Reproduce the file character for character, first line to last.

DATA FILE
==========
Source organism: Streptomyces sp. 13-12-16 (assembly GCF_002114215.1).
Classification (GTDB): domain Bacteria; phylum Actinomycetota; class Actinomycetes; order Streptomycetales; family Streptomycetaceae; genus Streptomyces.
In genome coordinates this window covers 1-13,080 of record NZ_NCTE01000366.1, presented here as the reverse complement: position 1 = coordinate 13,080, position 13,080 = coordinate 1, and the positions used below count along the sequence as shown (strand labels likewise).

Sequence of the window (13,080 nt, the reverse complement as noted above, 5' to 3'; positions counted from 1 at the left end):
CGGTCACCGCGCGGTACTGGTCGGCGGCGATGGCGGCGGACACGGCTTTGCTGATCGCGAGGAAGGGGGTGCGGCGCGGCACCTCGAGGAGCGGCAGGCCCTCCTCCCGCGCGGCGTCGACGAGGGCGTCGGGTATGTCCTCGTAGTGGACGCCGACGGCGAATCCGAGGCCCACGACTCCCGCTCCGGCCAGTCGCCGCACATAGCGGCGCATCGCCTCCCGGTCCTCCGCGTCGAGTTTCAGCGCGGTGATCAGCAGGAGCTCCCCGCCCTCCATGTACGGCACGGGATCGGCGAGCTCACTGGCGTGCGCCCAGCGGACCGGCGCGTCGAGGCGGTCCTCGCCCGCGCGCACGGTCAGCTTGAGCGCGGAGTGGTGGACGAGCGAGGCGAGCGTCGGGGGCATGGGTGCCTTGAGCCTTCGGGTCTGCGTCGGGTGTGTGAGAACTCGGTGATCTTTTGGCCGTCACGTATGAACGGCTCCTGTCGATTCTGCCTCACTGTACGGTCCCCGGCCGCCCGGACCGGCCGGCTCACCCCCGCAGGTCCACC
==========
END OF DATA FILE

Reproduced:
Source organism: Streptomyces sp. 13-12-16 (assembly GCF_002114215.1).
Classification (GTDB): domain Bacteria; phylum Actinomycetota; class Actinomycetes; order Streptomycetales; family Streptomycetaceae; genus Streptomyces.
In genome coordinates this window covers 1-13,080 of record NZ_NCTE01000366.1, presented here as the reverse complement: position 1 = coordinate 13,080, position 13,080 = coordinate 1, and the positions used below count along the sequence as shown (strand labels likewise).

Sequence of the window (13,080 nt, the reverse complement as noted above, 5' to 3'; positions counted from 1 at the left end):
CGGTCACCGCGCGGTACTGGTCGGCGGCGATGGCGGCGGACACGGCTTTGCTGATCGCGAGGAAGGGGGTGCGGCGCGGCACCTCGAGGAGCGGCAGGCCCTCCTCCCGCGCGGCGTCGACGAGGGCGTCGGGTATGTCCTCGTAGTGGACGCCGACGGCGAATCCGAGGCCCACGACTCCCGCTCCGGCCAGTCGCCGCACATAGCGGCGCATCGCCTCCCGGTCCTCCGCGTCGAGTTTCAGCGCGGTGATCAGCAGGAGCTCCCCGCCCTCCATGTACGGCACGGGATCGGCGAGCTCACTGGCGTGCGCCCAGCGGACCGGCGCGTCGAGGCGGTCCTCGCCCGCGCGCACGGTCAGCTTGAGCGCGGAGTGGTGGACGAGCGAGGCGAGCGTCGGGGGCATGGGTGCCTTGAGCCTTCGGGTCTGCGTCGGGTGTGTGAGAACTCGGTGATCTTTTGGCCGTCACGTATGAACGGCTCCTGTCGATTCTGCCTCACTGTACGGTCCCCGGCCGCCCGGACCGGCCGGCTCACCCCCGCAGGTCCACC